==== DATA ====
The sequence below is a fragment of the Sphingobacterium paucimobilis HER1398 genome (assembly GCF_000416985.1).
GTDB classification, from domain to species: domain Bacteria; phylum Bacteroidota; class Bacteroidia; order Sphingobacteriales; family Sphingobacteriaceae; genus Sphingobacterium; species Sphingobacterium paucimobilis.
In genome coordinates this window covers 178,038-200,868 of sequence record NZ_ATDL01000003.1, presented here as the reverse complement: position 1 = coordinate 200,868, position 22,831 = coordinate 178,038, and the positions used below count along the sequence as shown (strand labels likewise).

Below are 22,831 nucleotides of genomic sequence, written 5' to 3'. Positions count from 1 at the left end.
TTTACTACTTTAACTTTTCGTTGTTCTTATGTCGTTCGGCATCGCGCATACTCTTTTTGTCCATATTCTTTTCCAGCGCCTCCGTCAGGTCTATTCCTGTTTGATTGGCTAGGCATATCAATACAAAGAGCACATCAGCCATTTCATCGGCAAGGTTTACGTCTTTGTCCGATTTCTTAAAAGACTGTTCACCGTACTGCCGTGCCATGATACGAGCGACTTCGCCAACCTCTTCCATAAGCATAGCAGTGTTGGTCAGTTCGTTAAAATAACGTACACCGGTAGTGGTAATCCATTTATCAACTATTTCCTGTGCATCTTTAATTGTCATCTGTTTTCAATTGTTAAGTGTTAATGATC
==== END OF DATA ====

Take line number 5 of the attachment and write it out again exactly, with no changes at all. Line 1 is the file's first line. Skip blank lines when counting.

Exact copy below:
TTTACTACTTTAACTTTTCGTTGTTCTTATGTCGTTCGGCATCGCGCATACTCTTTTTGTCCATATTCTTTTCCAGCGCCTCCGTCAGGTCTATTCCTGTTTGATTGGCTAGGCATATCAATACAAAGAGCACATCAGCCATTTCATCGGCAAGGTTTACGTCTTTGTCCGATTTCTTAAAAGACTGTTCACCGTACTGCCGTGCCATGATACGAGCGACTTCGCCAACCTCTTCCATAAGCATAGCAGTGTTGGTCAGTTCGTTAAAATAACGTACACCGGTAGTGGTAATCCATTTATCAACTATTTCCTGTGCATCTTTAATTGTCATCTGTTTTCAATTGTTAAGTGTTAATGATC